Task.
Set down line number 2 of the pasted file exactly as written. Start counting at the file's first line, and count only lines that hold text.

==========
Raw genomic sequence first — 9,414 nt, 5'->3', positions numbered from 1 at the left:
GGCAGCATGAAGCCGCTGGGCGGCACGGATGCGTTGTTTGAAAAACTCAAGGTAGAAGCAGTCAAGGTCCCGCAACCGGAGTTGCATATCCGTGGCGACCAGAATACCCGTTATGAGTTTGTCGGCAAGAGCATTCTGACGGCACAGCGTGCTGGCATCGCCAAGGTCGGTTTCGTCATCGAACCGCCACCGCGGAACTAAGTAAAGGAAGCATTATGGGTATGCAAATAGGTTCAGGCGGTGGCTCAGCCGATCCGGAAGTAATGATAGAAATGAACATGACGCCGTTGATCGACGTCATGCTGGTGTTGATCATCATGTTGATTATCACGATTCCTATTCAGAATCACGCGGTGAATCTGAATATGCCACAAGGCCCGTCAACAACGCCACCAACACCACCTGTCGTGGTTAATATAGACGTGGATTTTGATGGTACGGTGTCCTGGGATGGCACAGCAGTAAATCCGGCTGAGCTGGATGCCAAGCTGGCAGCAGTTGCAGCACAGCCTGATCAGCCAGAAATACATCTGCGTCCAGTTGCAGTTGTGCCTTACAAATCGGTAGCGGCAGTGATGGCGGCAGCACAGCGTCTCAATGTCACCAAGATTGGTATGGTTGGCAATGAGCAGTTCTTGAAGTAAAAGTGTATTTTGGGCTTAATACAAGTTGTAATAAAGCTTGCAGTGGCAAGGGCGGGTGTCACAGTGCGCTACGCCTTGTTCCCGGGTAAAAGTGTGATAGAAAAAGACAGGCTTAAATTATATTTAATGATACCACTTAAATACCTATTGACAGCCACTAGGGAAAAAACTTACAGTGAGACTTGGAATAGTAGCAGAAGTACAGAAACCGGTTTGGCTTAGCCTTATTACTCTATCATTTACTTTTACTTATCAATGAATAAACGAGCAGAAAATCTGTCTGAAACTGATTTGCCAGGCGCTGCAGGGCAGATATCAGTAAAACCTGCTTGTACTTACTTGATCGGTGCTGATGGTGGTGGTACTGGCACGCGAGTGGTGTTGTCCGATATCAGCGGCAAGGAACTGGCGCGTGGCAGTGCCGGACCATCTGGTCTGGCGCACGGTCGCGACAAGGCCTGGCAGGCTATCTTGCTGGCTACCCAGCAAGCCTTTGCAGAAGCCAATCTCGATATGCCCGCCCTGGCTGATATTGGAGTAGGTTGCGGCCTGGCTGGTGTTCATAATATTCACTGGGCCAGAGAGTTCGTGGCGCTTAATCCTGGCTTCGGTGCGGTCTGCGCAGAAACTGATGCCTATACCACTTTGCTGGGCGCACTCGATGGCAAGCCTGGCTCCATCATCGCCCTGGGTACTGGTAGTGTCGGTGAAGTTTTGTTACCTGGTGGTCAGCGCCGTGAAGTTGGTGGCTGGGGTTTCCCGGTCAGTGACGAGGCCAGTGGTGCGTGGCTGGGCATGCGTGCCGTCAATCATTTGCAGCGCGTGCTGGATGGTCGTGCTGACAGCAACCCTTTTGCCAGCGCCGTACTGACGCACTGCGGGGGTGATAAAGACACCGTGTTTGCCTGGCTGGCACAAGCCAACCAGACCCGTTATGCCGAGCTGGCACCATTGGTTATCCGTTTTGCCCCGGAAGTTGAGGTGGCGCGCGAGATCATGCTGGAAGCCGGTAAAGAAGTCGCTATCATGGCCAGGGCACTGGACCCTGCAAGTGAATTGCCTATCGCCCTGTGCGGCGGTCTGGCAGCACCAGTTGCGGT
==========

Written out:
GGCAGCATGAAGCCGCTGGGCGGCACGGATGCGTTGTTTGAAAAACTCAAGGTAGAAGCAGTCAAGGTCCCGCAACCGGAGTTGCATATCCGTGGCGACCAGAATACCCGTTATGAGTTTGTCGGCAAGAGCATTCTGACGGCACAGCGTGCTGGCATCGCCAAGGTCGGTTTCGTCATCGAACCGCCACCGCGGAACTAAGTAAAGGAAGCATTATGGGTATGCAAATAGGTTCAGGCGGTGGCTCAGCCGATCCGGAAGTAATGATAGAAATGAACATGACGCCGTTGATCGACGTCATGCTGGTGTTGATCATCATGTTGATTATCACGATTCCTATTCAGAATCACGCGGTGAATCTGAATATGCCACAAGGCCCGTCAACAACGCCACCAACACCACCTGTCGTGGTTAATATAGACGTGGATTTTGATGGTACGGTGTCCTGGGATGGCACAGCAGTAAATCCGGCTGAGCTGGATGCCAAGCTGGCAGCAGTTGCAGCACAGCCTGATCAGCCAGAAATACATCTGCGTCCAGTTGCAGTTGTGCCTTACAAATCGGTAGCGGCAGTGATGGCGGCAGCACAGCGTCTCAATGTCACCAAGATTGGTATGGTTGGCAATGAGCAGTTCTTGAAGTAAAAGTGTATTTTGGGCTTAATACAAGTTGTAATAAAGCTTGCAGTGGCAAGGGCGGGTGTCACAGTGCGCTACGCCTTGTTCCCGGGTAAAAGTGTGATAGAAAAAGACAGGCTTAAATTATATTTAATGATACCACTTAAATACCTATTGACAGCCACTAGGGAAAAAACTTACAGTGAGACTTGGAATAGTAGCAGAAGTACAGAAACCGGTTTGGCTTAGCCTTATTACTCTATCATTTACTTTTACTTATCAATGAATAAACGAGCAGAAAATCTGTCTGAAACTGATTTGCCAGGCGCTGCAGGGCAGATATCAGTAAAACCTGCTTGTACTTACTTGATCGGTGCTGATGGTGGTGGTACTGGCACGCGAGTGGTGTTGTCCGATATCAGCGGCAAGGAACTGGCGCGTGGCAGTGCCGGACCATCTGGTCTGGCGCACGGTCGCGACAAGGCCTGGCAGGCTATCTTGCTGGCTACCCAGCAAGCCTTTGCAGAAGCCAATCTCGATATGCCCGCCCTGGCTGATATTGGAGTAGGTTGCGGCCTGGCTGGTGTTCATAATATTCACTGGGCCAGAGAGTTCGTGGCGCTTAATCCTGGCTTCGGTGCGGTCTGCGCAGAAACTGATGCCTATACCACTTTGCTGGGCGCACTCGATGGCAAGCCTGGCTCCATCATCGCCCTGGGTACTGGTAGTGTCGGTGAAGTTTTGTTACCTGGTGGTCAGCGCCGTGAAGTTGGTGGCTGGGGTTTCCCGGTCAGTGACGAGGCCAGTGGTGCGTGGCTGGGCATGCGTGCCGTCAATCATTTGCAGCGCGTGCTGGATGGTCGTGCTGACAGCAACCCTTTTGCCAGCGCCGTACTGACGCACTGCGGGGGTGATAAAGACACCGTGTTTGCCTGGCTGGCACAAGCCAACCAGACCCGTTATGCCGAGCTGGCACCATTGGTTATCCGTTTTGCCCCGGAAGTTGAGGTGGCGCGCGAGATCATGCTGGAAGCCGGTAAAGAAGTCGCTATCATGGCCAGGGCACTGGACCCTGCAAGTGAATTGCCTATCGCCCTGTGCGGCGGTCTGGCAGCACCAGTTGCGGT